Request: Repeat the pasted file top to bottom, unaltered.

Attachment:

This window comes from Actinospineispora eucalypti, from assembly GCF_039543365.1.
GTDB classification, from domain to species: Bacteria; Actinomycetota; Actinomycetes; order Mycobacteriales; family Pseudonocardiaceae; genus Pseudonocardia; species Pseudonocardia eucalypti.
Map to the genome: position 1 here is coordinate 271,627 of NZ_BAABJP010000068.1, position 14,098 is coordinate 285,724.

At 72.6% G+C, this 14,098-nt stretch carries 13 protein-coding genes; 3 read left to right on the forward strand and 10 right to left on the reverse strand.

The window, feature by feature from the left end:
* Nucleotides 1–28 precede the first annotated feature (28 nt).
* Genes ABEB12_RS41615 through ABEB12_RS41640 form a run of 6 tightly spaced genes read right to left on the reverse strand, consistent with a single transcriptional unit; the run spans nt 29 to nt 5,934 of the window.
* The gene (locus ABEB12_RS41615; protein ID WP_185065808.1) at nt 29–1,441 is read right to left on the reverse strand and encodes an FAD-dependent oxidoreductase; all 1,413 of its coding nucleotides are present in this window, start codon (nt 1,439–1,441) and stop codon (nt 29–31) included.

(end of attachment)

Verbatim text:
This window comes from Actinospineispora eucalypti, from assembly GCF_039543365.1.
GTDB classification, from domain to species: Bacteria; Actinomycetota; Actinomycetes; order Mycobacteriales; family Pseudonocardiaceae; genus Pseudonocardia; species Pseudonocardia eucalypti.
Map to the genome: position 1 here is coordinate 271,627 of NZ_BAABJP010000068.1, position 14,098 is coordinate 285,724.

At 72.6% G+C, this 14,098-nt stretch carries 13 protein-coding genes; 3 read left to right on the forward strand and 10 right to left on the reverse strand.

The window, feature by feature from the left end:
* Nucleotides 1–28 precede the first annotated feature (28 nt).
* Genes ABEB12_RS41615 through ABEB12_RS41640 form a run of 6 tightly spaced genes read right to left on the reverse strand, consistent with a single transcriptional unit; the run spans nt 29 to nt 5,934 of the window.
* The gene (locus ABEB12_RS41615; protein ID WP_185065808.1) at nt 29–1,441 is read right to left on the reverse strand and encodes an FAD-dependent oxidoreductase; all 1,413 of its coding nucleotides are present in this window, start codon (nt 1,439–1,441) and stop codon (nt 29–31) included.